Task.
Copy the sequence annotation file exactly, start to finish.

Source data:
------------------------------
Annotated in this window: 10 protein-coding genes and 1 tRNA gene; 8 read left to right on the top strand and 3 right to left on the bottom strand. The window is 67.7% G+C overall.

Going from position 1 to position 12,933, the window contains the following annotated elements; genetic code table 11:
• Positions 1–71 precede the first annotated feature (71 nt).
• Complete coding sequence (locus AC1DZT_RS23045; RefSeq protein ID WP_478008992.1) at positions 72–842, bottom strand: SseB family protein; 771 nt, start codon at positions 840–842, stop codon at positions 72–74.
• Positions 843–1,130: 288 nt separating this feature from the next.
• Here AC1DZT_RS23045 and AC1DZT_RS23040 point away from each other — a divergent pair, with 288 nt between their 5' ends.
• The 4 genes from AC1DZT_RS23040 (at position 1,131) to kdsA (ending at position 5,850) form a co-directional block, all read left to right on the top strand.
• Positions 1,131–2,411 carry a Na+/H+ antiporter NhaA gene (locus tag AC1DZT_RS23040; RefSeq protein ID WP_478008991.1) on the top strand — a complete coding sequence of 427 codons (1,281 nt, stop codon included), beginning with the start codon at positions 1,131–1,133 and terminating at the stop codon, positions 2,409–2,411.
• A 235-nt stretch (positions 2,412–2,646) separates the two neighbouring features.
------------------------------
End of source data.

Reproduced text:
Annotated in this window: 10 protein-coding genes and 1 tRNA gene; 8 read left to right on the top strand and 3 right to left on the bottom strand. The window is 67.7% G+C overall.

Going from position 1 to position 12,933, the window contains the following annotated elements; genetic code table 11:
• Positions 1–71 precede the first annotated feature (71 nt).
• Complete coding sequence (locus AC1DZT_RS23045; RefSeq protein ID WP_478008992.1) at positions 72–842, bottom strand: SseB family protein; 771 nt, start codon at positions 840–842, stop codon at positions 72–74.
• Positions 843–1,130: 288 nt separating this feature from the next.
• Here AC1DZT_RS23045 and AC1DZT_RS23040 point away from each other — a divergent pair, with 288 nt between their 5' ends.
• The 4 genes from AC1DZT_RS23040 (at position 1,131) to kdsA (ending at position 5,850) form a co-directional block, all read left to right on the top strand.
• Positions 1,131–2,411 carry a Na+/H+ antiporter NhaA gene (locus tag AC1DZT_RS23040; RefSeq protein ID WP_478008991.1) on the top strand — a complete coding sequence of 427 codons (1,281 nt, stop codon included), beginning with the start codon at positions 1,131–1,133 and terminating at the stop codon, positions 2,409–2,411.
• A 235-nt stretch (positions 2,412–2,646) separates the two neighbouring features.